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Aaron Comess makes the most of his opportunities

Aaron Comess 2_horiz.jpg

Playing with The Spin Doctors has afforded drummer Aaron Comess the opportunity to explore the band environment and dynamic that attracted him to music in the first place.

But he’s also had a chance to spread his wings as a studio session player and onstage sideman, backing the likes of Joan Osborne, James Maddock and Edie Brickell.

“It’s the best of both worlds — and they’re totally different worlds,” Comess says. “It’s been really cool the last 10 years to be able to get to do all this other stuff, and at the same time still keeping the band together.”

With a laugh, Comess follows up by saying that “the stuff people get away with in bands, they could never get away with as a sideman.” Working for another artist, though, “your job is to try and help them realize their vision and make their songs sound great, but at the same time not be a boring sideman.

“It’s a fine line,” he says, “so I think having that band experience has really helped me. I try to bring a little bit of that in when I work with somebody else while also respecting what it is they need and want.”

In recent years, Comess has drawn from all of his past experience to record and release instrumental albums under his name. The first was Catskills Cry in 2006, and the latest is the textured, diverse Beautiful Mistake (Hey Boy Music).

“The last thing I want to do is make a ‘drummer’s record,’ ” he says with a laugh. “I’ve studied; I’m very much into becoming as technically proficient on my instrument and as versatile as I can. But it’s all coming from a musical place.”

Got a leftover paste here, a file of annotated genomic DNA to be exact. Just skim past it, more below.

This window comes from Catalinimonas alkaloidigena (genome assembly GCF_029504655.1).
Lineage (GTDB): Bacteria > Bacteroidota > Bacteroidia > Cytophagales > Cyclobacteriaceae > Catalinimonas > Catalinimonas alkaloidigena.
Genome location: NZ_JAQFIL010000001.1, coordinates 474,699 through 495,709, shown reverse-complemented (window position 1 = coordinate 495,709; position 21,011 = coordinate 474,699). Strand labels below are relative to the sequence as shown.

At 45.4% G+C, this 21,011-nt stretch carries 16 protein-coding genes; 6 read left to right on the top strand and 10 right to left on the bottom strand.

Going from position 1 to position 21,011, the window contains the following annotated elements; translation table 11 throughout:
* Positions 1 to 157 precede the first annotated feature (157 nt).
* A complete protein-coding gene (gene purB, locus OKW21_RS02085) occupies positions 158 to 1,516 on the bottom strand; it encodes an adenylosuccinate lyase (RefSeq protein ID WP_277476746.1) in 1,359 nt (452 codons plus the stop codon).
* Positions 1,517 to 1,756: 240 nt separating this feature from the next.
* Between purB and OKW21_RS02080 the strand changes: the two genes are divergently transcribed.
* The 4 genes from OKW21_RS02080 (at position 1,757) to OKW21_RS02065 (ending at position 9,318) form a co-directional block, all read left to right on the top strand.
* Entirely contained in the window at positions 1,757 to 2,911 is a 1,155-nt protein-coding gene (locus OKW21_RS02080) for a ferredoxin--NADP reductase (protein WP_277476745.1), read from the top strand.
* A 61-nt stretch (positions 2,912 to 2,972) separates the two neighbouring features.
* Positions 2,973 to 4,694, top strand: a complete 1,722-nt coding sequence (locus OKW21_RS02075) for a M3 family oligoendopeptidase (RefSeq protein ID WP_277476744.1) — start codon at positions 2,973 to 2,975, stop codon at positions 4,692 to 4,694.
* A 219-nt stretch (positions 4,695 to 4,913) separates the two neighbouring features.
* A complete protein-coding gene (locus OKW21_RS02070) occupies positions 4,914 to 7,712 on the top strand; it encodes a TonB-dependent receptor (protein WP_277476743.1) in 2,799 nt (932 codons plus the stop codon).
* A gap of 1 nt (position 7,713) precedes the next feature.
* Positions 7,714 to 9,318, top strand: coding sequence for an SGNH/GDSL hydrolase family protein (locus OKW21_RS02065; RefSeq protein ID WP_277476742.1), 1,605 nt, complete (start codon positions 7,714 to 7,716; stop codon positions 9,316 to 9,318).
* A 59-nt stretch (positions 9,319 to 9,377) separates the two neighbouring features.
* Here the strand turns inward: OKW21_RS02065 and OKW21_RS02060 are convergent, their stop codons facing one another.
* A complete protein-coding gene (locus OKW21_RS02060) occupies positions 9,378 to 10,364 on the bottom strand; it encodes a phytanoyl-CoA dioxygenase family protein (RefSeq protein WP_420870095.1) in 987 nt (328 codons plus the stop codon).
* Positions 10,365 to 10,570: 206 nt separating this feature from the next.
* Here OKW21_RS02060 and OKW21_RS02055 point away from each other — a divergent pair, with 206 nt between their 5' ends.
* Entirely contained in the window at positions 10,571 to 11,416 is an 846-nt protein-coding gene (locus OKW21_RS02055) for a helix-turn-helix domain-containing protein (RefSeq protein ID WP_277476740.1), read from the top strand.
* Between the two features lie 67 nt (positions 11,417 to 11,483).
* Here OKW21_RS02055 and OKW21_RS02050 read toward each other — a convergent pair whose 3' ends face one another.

And it all typically starts from a place other than his main instrument. Comess says he wrote the melodies and chords for Beautiful Mistake on acoustic guitar and came up with most of the arrangements “before I even thought about the drums.” Then he made demos at his Manhattan studio, which is where he recorded the album with guitarist Teddy Kumpel and bassist Richard Hammond.

“A lot of instrumental music has fancy melodies, and it’s a medium to play a lot of fancy stuff, and that’s the last thing I wanted to do,” Comess says. “Now there certainly is some playing on the record that you could call complicated, but I feel that it’s organic and musical.

“I don’t care how simple or complicated something is, as long as it feels real and fits the music.”

— By Chris M. Junior

Aaron Comess on tour (schedule subject to change):

* June 30: Rockwood Music Hall — New York (Beautiful Mistake record release show)
* July 3: Riverfest/Riverside Park — La Crosse, Wis. +
* July 12: Rockwood Music Hall — New York ++
* July 16: The Great South Bay Festival — Patchogue, N.Y. +++
* July 25: Bowery Ballroom — New York +++
* July 29: California Mid-State Fair — Paso Robles, Calif. +
* Aug. 5: Sheboygan Brat Days — Sheboygan, Wis. +
+ with The Spin Doctors
++ with Luke Dick
+++ with James Maddock